This is the Environment Report. I’m Rebecca Williams.
Michigan is taking ownership of a dam on the Manistique River in the
Upper Peninsula. That will allow the federal government to build a new barrier there to
keep sea lampreys from breeding in the river. As Peter Payette reports, managers of the fishery expect that will bring the lamprey problem under control in Lake Michigan:
The Manistique is one of the largest watersheds in the Upper Great
Lakes. Wildlife officials were caught off guard about a decade ago when it was
discovered sea lamprey were passing an old dam near the river mouth
and spawning upstream. That was one reason the lamprey population in Lake Michigan surged
And today the eel-like fish are still more numerous than fisheries biologists would like. Lamprey keep lake trout from recovering and also attach to white fish and salmon. The U.S. Army Corps of Engineers is ready to build a new barrier on the Manistique River and Michigan’s willingness to own the dam could allow that to happen by 2014. For the Environment Report, I’m Peter Payette.
This is the Environment Report.
Figuring out how your food is grown is not always easy to do. Sometimes there are labels saying things like “free-range” or “certified naturally grown” but it can take some work to figure out what that means.
“So as a consumer, it’s just kind of like, UGH I give up.”
That’s Cara Rosaen. She and her husband Karl wanted a lot more information. They wanted our food system to be more transparent.
“And so we said, okay let’s just take you back to the story, to the pictures, all the things that are the core of the farm that will make you really know that that’s the truth, you know, go way beyond and way deeper than a label.”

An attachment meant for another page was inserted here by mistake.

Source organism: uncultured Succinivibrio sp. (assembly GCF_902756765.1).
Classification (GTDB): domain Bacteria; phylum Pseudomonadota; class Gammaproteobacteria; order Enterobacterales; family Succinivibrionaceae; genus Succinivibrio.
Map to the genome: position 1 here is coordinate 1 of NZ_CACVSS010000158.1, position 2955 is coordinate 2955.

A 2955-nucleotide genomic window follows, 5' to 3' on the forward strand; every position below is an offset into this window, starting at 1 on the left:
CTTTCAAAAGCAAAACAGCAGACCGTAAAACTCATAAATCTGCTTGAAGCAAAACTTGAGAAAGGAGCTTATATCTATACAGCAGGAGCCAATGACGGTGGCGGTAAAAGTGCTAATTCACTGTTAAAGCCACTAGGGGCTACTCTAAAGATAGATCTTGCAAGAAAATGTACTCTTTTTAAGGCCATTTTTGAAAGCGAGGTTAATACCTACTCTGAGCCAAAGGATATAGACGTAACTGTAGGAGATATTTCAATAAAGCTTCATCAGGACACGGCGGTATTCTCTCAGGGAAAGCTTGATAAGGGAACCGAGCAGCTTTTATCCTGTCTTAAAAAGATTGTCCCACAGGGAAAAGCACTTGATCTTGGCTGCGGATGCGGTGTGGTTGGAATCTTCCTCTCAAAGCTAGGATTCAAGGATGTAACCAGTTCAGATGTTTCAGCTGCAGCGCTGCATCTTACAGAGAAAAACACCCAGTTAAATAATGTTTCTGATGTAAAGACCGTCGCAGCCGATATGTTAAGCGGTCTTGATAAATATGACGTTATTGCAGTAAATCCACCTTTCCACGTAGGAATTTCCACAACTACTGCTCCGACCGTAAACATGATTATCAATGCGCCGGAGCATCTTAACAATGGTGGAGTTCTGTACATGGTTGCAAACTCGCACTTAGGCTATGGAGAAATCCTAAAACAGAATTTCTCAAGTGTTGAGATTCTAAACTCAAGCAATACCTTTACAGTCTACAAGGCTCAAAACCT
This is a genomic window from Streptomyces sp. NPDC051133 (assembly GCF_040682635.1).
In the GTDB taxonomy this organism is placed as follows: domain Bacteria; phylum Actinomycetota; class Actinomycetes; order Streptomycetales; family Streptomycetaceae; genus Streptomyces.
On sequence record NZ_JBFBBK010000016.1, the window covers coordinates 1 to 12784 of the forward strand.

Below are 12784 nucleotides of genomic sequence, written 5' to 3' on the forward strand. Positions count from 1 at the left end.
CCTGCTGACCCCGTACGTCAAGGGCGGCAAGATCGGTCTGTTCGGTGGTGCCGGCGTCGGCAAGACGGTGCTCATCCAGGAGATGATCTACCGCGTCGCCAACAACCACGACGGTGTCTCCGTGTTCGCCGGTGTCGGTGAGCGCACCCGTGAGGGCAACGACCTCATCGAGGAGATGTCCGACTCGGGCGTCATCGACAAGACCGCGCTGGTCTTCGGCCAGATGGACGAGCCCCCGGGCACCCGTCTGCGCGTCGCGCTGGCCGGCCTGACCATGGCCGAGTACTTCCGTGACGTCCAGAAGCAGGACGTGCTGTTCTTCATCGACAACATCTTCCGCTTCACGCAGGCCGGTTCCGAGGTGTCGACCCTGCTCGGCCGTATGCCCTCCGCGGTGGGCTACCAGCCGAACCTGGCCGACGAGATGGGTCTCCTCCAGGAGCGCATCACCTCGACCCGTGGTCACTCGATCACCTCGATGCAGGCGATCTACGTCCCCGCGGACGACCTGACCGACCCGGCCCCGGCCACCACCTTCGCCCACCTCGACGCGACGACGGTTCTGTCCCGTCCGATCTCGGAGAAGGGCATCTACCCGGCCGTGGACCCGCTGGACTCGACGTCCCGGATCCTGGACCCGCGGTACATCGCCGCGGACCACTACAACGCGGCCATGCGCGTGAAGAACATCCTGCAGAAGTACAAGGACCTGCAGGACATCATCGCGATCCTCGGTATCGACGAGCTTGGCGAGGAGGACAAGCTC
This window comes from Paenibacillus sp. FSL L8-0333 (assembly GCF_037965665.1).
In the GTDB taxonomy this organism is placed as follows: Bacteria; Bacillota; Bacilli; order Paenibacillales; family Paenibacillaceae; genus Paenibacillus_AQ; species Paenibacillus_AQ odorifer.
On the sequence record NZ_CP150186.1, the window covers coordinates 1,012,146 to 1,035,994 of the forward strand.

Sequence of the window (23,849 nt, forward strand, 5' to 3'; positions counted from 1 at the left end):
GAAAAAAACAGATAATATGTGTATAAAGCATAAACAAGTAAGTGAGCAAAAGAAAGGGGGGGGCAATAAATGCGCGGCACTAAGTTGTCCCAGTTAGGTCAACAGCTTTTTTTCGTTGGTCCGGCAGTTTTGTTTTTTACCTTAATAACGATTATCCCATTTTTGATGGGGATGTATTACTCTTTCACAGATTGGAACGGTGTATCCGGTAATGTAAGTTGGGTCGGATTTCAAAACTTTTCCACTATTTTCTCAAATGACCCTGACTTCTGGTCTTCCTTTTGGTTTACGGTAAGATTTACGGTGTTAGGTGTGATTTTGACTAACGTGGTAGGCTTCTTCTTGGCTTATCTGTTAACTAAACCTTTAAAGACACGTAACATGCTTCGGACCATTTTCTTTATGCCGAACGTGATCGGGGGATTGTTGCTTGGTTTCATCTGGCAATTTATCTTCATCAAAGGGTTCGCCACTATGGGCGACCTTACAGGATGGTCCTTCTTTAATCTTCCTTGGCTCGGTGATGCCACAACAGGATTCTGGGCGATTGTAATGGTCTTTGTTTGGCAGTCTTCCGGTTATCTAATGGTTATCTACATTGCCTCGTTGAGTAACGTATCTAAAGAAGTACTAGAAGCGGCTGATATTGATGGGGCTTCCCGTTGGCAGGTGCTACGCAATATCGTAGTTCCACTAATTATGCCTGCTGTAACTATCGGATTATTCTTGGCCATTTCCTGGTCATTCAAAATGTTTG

Two years ago, they founded a startup company called Real Time Farms.com. It’s a crowd-sourced food guide that lets you learn more about the farms in your area.
The website shows a map of the U.S. with a bunch of dots on it. When you zoom in you can see photos of specific farms and what they grow.
Karl Rosaen shows me how it works.
“So I just clicked on Delight of Life Farm which apparently is in Suttons Bay Michigan and they have garlic and pork and they have animal byproduct free feed, antibiotic free and growth hormone free and they’re not cloned so we know that much about them.”
Anybody can visit a farm, take photos and add what kinds of things the farmers grow and how they grow them. Cara Rosaen says they’ve decided to make the site neutral. So they’re not promoting one kind of farm over another.
“It hasn’t been just about local or just about hyper-sustainable, it’s a guide to the whole food universe so, every farm. We’re really about transparency, not about judgment.”
She says they decided early on they didn’t want any advertising to clutter the site.
But of course, they also had to make money.
Karl Rosaen is a software engineer. He was part of the team that launched Google’s first Android device. A few years ago, he quit his job at Google, he and Cara moved back to Michigan, and they started Real Time Farms.
Karl designed software to allow restaurants to link menu items online back to the farms they came from. And they’ve been selling the software to restaurants and food trucks.
Paul Kessenich owns Darcy’s Cart in Ann Arbor.
“When you’re navigating through the menu, you can pull your little mouse over the egg that’s in the breakfast burrito listed on the ingredients, you’ll see Grazing Fields Cooperative who supplies our eggs. So that’s just a great thing, I can put as much or as little sourcing info as I want.”
There are about a hundred restaurants linked to farms on Real Time Farms’ website.
But like any startup… things change. The Rosaens are now shifting away from working with restaurants… although they’ll let their current customers continue to use the software for free.
Real Time Farms is joining forces with a crowd-sourced cooking site called Food52.com.
Karl and Cara say they’re hoping to reach a lot more people this way… and get them more connected to the places their food is grown.
That’s the Environment Report. I’m Rebecca Williams.